So much works in this film that the flaws are even more apparent. There are two major flaws in the film: the first being pacing. This is a slow film for the genre– after the opening kill, no one dies until halfway in. In itself, this is not a bad thing; slow builds can create the greatest intensity. The problem is that the film never seems to pick up the pace, even during the climax. Lieberman does a great job creating suspense while the killer stalks his victims, but he doesn’t deliver with the actual killing. The kills themselves are decent, but they don’t last very long, and fail to match the buildup Lieberman created in the first half. There is no gradual realization that’s something wrong, no paranoia, and no thrilling hide-and-chase scene. Until the climax, the victims are unaware that they are being stalked, and they are dispatched in quick fashion with little chance to defend themselves. Bizarrely, the climax felt slow, even though it involved a fight for survival, and an extremely creative kill. There was no panic. We just see the action unfold.
The other ‘flaw’ isn’t really a flaw in the technical sense: outside of being incredibly well made, there isn’t much that distinguishes Just Before Dawn from the countless other slashers. While one would think that being well made is a distinguishing feature, but the fact of the matter is that, when it comes to “rednecks vs. city slickers” horror movies, The Hills Have Eyes and The Texas Chainsaw Massacre did it first, and both movies did it best.
The sad part is the film didn’t have to be this way. In the featurette for the movie, Lieberman states that the original script featured heavy religious imagery, and the climax would involve snake handling. You can still see remnants of the original script in many elements, such as the constant mention of “demons” in the dialogue, and the use of a church as the focal point in many scenes. While there’s no way to know how well the original script would have worked as a film, there’s no denying that a religious-themed slasher movie–especially a religiously themed slasher with no hint of the supernatural– would definitely make the movie more memorable and interesting.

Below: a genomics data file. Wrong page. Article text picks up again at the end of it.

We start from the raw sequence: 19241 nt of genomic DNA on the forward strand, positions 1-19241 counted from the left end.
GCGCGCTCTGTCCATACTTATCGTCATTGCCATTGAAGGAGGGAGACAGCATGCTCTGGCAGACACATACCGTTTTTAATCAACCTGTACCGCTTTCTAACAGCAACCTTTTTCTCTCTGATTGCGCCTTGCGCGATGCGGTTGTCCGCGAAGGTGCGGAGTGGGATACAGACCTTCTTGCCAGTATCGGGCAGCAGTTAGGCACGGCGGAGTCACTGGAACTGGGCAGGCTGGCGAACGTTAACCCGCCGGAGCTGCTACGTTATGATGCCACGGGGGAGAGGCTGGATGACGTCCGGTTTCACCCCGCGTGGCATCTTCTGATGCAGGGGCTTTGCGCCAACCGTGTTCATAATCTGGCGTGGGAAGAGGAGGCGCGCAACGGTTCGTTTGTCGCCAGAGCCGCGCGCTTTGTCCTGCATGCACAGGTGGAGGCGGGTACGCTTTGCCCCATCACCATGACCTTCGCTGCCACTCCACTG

Despite its slow pacing and generic themes, Just Before Dawn is a movie that deserves a viewing. It’s visually stunning, creepy (at least in the first half), and has believable characters played by talented actors. While horror fans may lament its relatively obscure status, at least there’s a silver lining: it’s not likely to get an awful remake.
By Marshall Oliver Estes 7/26/2011
Part of a series:
How I Spent My Summer Vacation: Mystics in Bali (1981)
How I Spent My Summer Vacation: Cthulhu (2007)
How I Spent My Summer Vacation: The Burning (1981)
How I Spent My Summer Vacation: House (1977)
How I Spent My Summer Vacation: Introduction